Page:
Vector 2015 Annual review

31 dec. 2015

2015 has turned out to be quite a rollercoaster for equity investors. During the first quarter stock markets around the globe reached new highs as Mario Draghi announced a Quantitative Easing program to the tune of 1.5 trillion Euro. But the ever-increasing possibility of a Grexit and - in later stages - growing concerns about the state of the Chinese economy, completely reversed the bullish sentiment during the summer. October and November saw market confidence partially restored, as concerns over China briefly dissipated. In the end, even a bearish December could not stop the World Index (MSCI ACWI NR EUR) from ending the year with a decent profit of 8.76%.

Overall, our funds performed quite well in 2015. Vector Flexible was up 8.22% over the year, boasting a reward-to-volatility ratio of 0.79 - which is 58% better than the MSCI ACWI’s score on the metric. As frosting on the cake, Flexible managed to outperform its Morningstar Category with 6.14%, beating 89% of its peers. Given the recent volatile climate on the stock markets we decided, mid-December, to increase the futures-coverage of Vector Flexible to 40%. As a direct consequence the fund is holding up quite a bit better than most global indices during the difficult first weeks of January.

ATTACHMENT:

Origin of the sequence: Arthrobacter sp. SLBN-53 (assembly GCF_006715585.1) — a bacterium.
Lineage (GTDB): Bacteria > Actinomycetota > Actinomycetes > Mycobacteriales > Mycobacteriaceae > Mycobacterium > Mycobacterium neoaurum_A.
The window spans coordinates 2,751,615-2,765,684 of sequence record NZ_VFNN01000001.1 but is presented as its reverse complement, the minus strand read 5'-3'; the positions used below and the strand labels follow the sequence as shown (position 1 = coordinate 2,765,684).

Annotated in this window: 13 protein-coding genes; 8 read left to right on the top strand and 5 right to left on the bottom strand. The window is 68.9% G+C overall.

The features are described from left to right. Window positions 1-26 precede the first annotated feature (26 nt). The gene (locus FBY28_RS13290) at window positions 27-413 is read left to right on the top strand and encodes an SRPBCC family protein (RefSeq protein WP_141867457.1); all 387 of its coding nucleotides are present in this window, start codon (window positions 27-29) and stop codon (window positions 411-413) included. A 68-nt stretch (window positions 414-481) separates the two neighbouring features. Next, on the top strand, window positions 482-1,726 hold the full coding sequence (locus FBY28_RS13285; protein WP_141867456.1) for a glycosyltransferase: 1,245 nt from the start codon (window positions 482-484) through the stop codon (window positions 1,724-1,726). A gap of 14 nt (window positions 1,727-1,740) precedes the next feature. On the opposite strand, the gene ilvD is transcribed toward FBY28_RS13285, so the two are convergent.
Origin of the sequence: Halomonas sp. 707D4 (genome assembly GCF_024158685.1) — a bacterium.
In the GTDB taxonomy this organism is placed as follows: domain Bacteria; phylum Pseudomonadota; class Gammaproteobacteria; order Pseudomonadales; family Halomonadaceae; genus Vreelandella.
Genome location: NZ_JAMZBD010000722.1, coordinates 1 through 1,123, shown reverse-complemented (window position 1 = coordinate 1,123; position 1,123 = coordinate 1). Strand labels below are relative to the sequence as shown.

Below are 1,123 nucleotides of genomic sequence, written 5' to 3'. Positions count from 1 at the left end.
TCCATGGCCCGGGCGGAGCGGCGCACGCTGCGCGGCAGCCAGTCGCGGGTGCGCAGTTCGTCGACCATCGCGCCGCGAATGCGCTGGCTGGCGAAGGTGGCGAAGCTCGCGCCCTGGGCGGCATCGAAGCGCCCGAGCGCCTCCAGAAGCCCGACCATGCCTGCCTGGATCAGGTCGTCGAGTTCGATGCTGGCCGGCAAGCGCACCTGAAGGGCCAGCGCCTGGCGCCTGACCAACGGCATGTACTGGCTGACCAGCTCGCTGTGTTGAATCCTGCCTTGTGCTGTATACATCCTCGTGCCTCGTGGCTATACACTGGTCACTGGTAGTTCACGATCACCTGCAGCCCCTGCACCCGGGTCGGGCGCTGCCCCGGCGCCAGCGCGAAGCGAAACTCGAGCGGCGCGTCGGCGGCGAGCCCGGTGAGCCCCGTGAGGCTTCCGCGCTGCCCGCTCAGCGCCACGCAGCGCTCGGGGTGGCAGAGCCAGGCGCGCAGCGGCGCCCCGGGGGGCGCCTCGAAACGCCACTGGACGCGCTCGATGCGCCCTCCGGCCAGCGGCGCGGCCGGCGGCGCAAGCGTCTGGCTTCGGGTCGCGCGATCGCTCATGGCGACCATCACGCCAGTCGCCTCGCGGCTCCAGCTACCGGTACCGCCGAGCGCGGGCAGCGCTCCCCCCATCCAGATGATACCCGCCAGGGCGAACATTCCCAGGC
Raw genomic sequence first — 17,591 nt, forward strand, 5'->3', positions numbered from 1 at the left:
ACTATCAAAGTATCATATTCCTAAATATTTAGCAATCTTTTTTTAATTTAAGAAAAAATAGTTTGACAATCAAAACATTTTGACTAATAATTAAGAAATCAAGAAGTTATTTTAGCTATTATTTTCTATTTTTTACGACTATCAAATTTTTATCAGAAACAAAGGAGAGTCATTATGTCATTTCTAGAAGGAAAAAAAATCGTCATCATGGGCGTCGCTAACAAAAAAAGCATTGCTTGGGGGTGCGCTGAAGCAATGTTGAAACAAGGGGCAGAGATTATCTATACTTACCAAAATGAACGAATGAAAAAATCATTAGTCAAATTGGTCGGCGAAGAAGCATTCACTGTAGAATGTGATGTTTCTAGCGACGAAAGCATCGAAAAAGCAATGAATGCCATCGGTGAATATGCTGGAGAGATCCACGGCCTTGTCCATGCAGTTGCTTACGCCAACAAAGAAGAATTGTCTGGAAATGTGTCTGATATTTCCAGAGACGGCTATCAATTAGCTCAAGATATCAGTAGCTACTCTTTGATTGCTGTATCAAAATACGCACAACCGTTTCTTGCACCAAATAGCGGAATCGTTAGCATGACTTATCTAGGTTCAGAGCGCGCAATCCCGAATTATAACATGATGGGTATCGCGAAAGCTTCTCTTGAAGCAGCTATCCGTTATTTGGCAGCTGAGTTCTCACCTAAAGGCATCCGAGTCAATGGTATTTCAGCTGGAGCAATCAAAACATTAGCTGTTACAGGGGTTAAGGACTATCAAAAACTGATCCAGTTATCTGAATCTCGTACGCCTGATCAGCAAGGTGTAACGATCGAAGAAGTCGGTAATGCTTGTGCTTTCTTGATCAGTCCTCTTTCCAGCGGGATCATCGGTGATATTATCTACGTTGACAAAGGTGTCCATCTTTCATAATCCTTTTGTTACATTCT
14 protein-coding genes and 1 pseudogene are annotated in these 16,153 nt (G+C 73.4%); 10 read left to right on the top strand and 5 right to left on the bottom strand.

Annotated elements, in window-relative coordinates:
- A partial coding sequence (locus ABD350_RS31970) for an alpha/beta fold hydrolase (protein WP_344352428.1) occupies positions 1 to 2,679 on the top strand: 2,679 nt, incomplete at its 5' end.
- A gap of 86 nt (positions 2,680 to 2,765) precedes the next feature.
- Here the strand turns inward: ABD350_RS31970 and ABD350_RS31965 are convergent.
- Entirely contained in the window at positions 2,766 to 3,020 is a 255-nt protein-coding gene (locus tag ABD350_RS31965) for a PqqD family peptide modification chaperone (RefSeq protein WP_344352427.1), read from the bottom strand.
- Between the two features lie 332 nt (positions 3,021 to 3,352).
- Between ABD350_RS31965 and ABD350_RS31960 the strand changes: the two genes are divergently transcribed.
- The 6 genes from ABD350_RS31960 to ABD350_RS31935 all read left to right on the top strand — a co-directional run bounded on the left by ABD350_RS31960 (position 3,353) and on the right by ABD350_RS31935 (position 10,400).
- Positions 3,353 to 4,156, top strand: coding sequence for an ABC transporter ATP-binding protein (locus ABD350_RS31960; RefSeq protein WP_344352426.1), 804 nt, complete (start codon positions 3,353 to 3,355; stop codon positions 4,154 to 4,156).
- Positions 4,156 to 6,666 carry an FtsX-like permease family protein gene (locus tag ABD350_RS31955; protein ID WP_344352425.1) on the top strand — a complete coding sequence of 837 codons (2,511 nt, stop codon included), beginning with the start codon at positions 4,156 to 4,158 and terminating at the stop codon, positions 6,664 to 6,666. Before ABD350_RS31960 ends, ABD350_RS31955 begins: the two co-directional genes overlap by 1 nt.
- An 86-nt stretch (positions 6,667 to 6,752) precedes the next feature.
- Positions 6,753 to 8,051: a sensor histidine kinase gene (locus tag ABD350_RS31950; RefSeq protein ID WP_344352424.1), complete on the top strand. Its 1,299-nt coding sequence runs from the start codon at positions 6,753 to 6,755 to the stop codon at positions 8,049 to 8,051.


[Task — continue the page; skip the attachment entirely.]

Vector Navigator on the other hand recorded a return of 12.03% in 2015, beating the MSCI World All Countries (NR in Euro) with a healthy 3.3%. When comparing to our peers we see that Navigator ended the year on a 3.2% outperformance, which implies that the fund managed to beat 81% of its competitors during the year. Over the long term, this outperformance has been very consistent, as we now have beaten our Morningstar category for the 7th year in a row, and for the 14th year in the funds’ 15 years of history.

Not surprisingly, this outperformance also holds when we compare ourselves to regional rather than global indices or competing funds. The graphs below show that – since the implementation of a refined version of our methodology 4 years ago – Navigator has beaten every respectable broad regional index in play. This includes the North-American equity markets, which massively outperformed their counterparts in Europe and elsewhere.



The data also illustrate just how bad Emerging Markets have fared over this period: the BRICS for instance delivered an annualized return of 2.6% (including dividends), while the “average” return worldwide (as measured by the MSCI ACWI) was an annualized 14.7%.

Since we typically allocate about 10% of our investments to Emerging Markets, we do hope that they will start making up some of that lost terrain in 2016. Thus far this January, our prayers have unfortunately not been answered, to say the least.



But notwithstanding this enduring drain on our investment results these past years, it has not kept us from outperforming the global indices ànd every major regional index. So the question remains: why invest in regional equity funds, if you can beat all regions with just one global fund?